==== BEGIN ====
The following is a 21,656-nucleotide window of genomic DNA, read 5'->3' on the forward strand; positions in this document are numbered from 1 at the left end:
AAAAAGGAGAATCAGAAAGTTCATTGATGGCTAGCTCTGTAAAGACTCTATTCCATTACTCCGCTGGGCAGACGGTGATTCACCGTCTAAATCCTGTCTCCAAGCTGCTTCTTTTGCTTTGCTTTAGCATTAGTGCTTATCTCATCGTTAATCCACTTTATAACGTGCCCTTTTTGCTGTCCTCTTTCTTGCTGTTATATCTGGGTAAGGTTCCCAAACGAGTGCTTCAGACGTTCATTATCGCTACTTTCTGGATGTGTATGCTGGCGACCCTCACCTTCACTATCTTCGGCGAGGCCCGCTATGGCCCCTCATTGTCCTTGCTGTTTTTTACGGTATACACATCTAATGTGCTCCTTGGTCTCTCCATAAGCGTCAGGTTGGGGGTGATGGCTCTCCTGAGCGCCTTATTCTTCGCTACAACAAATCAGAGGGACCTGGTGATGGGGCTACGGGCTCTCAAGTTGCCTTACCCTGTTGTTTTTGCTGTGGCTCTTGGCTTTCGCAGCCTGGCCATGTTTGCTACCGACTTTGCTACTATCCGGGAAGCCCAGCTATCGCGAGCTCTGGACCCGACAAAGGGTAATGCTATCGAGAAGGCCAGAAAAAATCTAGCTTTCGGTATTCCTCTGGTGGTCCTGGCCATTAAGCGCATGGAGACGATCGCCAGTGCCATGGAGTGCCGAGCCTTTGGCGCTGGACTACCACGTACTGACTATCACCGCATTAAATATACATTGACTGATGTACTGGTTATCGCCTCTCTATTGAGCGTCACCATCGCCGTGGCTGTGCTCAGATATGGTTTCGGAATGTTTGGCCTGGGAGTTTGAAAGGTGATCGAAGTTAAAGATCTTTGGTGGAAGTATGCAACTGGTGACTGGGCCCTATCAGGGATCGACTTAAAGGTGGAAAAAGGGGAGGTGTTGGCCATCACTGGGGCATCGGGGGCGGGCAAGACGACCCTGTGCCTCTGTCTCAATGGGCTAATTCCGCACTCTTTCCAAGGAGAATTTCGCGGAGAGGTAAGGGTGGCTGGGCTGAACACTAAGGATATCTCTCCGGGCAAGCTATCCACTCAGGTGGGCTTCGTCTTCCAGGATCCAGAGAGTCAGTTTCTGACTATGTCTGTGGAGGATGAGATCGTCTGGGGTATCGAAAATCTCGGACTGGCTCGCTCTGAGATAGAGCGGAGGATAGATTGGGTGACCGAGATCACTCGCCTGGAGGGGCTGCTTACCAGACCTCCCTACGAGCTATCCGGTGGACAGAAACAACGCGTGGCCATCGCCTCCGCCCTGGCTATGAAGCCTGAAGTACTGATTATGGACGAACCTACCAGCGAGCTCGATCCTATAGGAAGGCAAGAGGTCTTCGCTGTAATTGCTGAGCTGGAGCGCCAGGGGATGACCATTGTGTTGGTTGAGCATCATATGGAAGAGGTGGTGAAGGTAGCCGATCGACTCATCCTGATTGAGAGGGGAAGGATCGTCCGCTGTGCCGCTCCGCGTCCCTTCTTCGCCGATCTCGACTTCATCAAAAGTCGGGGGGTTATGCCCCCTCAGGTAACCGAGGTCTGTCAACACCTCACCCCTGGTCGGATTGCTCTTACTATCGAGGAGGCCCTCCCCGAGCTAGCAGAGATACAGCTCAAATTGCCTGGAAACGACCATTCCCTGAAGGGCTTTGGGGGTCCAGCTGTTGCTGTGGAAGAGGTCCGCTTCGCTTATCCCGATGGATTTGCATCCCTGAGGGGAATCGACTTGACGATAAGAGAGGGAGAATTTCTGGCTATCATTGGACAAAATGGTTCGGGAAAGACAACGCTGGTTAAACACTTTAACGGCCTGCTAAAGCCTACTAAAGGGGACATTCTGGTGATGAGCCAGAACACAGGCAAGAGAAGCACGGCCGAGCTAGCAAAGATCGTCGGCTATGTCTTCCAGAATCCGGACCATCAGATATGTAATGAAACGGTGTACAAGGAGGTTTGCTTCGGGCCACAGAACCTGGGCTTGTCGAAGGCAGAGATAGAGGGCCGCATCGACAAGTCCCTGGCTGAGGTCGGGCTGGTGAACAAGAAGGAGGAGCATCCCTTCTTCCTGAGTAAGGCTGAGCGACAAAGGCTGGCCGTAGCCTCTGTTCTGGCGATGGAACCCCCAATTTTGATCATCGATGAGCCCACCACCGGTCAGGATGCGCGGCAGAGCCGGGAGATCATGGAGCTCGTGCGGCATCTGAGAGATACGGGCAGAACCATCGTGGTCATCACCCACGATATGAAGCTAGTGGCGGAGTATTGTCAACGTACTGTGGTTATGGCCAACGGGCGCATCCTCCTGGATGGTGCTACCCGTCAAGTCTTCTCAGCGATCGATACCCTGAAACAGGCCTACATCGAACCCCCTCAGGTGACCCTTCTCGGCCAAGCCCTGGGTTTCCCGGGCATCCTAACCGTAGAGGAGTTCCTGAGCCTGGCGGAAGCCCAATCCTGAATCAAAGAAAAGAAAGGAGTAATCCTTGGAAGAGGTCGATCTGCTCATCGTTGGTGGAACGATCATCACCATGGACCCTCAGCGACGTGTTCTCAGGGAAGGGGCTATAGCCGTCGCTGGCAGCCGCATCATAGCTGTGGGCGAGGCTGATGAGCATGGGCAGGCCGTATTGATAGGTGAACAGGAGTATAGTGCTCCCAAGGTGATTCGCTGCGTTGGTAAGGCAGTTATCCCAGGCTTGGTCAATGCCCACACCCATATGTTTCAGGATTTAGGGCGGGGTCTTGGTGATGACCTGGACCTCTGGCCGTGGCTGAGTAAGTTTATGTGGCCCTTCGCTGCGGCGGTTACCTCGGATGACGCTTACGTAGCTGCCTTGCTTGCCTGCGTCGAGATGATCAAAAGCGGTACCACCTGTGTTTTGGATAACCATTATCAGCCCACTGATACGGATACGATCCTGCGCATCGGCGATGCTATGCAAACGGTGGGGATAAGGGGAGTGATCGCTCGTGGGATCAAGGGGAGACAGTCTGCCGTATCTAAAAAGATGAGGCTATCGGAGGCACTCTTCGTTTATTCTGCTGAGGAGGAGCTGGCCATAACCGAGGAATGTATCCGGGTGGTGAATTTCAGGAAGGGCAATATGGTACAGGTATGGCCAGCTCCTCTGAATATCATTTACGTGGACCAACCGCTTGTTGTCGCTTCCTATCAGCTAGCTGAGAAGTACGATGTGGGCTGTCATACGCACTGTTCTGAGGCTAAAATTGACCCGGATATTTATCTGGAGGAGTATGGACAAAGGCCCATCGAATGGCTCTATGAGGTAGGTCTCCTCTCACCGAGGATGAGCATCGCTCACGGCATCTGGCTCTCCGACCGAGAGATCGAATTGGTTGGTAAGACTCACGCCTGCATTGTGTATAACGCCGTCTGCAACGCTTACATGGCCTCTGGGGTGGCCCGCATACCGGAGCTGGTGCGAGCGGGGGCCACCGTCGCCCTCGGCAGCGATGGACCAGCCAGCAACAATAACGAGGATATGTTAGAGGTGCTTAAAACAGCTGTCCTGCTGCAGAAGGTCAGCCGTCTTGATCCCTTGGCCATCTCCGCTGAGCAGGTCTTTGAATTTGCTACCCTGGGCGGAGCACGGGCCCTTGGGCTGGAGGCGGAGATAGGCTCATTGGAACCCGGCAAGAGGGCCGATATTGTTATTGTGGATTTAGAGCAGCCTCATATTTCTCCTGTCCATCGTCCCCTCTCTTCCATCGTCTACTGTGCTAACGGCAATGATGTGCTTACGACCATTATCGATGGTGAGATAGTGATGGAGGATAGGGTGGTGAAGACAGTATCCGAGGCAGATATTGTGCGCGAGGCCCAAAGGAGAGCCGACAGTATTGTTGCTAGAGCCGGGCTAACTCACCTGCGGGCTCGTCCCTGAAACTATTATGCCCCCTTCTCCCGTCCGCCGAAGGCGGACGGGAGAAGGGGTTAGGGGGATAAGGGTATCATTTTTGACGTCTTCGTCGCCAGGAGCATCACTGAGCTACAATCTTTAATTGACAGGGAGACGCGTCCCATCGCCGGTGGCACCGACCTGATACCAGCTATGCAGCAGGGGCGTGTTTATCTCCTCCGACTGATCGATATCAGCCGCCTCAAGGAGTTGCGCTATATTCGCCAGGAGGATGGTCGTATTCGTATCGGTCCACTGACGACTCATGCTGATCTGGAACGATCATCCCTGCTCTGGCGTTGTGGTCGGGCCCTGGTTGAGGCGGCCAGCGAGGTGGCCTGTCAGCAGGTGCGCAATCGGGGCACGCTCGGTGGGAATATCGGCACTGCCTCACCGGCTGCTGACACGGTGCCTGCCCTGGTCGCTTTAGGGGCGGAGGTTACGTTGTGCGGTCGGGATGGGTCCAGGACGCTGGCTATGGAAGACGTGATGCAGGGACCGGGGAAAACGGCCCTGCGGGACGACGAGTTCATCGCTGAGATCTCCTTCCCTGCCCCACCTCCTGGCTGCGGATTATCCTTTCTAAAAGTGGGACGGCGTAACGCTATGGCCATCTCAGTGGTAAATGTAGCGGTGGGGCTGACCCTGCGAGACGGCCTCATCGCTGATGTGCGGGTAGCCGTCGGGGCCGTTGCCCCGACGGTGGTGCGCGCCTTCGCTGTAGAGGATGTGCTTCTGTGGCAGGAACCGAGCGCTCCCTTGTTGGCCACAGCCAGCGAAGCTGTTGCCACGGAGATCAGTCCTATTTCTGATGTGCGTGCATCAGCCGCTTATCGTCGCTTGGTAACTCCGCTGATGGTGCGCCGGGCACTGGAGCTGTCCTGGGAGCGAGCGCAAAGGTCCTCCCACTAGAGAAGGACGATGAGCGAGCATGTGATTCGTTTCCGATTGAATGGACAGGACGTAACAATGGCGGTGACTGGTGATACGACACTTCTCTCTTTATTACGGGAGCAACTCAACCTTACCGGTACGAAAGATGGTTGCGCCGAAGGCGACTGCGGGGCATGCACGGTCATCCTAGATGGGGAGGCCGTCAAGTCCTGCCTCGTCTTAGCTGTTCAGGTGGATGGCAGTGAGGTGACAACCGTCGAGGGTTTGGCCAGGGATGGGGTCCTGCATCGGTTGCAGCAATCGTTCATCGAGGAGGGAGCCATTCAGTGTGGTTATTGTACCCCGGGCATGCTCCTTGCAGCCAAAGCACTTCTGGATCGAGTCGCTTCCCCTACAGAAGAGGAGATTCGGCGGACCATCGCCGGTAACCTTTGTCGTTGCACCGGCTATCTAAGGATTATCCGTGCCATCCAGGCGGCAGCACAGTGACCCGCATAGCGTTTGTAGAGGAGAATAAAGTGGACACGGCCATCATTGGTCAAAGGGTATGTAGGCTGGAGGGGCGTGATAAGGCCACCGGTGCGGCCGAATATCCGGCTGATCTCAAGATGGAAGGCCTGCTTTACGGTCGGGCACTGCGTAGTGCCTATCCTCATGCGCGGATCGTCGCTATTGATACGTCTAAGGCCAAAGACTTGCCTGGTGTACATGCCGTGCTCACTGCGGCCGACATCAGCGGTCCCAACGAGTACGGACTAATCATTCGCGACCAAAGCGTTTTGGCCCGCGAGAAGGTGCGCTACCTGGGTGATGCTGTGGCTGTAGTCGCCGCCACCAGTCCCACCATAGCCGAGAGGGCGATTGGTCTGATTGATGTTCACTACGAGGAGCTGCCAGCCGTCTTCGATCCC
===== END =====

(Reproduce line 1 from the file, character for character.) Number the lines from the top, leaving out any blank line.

The following is a 21,656-nucleotide window of genomic DNA, read 5'->3' on the forward strand; positions in this document are numbered from 1 at the left end: